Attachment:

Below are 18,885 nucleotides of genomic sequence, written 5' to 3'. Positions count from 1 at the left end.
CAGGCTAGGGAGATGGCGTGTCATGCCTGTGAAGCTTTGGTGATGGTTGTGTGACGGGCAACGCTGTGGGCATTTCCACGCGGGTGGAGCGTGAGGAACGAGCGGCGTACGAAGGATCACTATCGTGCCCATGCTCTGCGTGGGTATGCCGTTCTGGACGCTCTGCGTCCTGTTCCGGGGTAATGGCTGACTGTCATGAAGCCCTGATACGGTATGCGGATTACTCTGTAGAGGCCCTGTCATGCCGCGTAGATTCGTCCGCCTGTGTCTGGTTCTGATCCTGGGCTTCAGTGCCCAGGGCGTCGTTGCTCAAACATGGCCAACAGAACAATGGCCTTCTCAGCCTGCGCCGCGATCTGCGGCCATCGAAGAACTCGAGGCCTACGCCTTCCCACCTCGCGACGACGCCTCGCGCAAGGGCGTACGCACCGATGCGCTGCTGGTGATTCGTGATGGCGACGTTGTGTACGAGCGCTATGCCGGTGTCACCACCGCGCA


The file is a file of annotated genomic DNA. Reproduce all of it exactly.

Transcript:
Below are 18,885 nucleotides of genomic sequence, written 5' to 3'. Positions count from 1 at the left end.
CAGGCTAGGGAGATGGCGTGTCATGCCTGTGAAGCTTTGGTGATGGTTGTGTGACGGGCAACGCTGTGGGCATTTCCACGCGGGTGGAGCGTGAGGAACGAGCGGCGTACGAAGGATCACTATCGTGCCCATGCTCTGCGTGGGTATGCCGTTCTGGACGCTCTGCGTCCTGTTCCGGGGTAATGGCTGACTGTCATGAAGCCCTGATACGGTATGCGGATTACTCTGTAGAGGCCCTGTCATGCCGCGTAGATTCGTCCGCCTGTGTCTGGTTCTGATCCTGGGCTTCAGTGCCCAGGGCGTCGTTGCTCAAACATGGCCAACAGAACAATGGCCTTCTCAGCCTGCGCCGCGATCTGCGGCCATCGAAGAACTCGAGGCCTACGCCTTCCCACCTCGCGACGACGCCTCGCGCAAGGGCGTACGCACCGATGCGCTGCTGGTGATTCGTGATGGCGACGTTGTGTACGAGCGCTATGCCGGTGTCACCACCGCGCA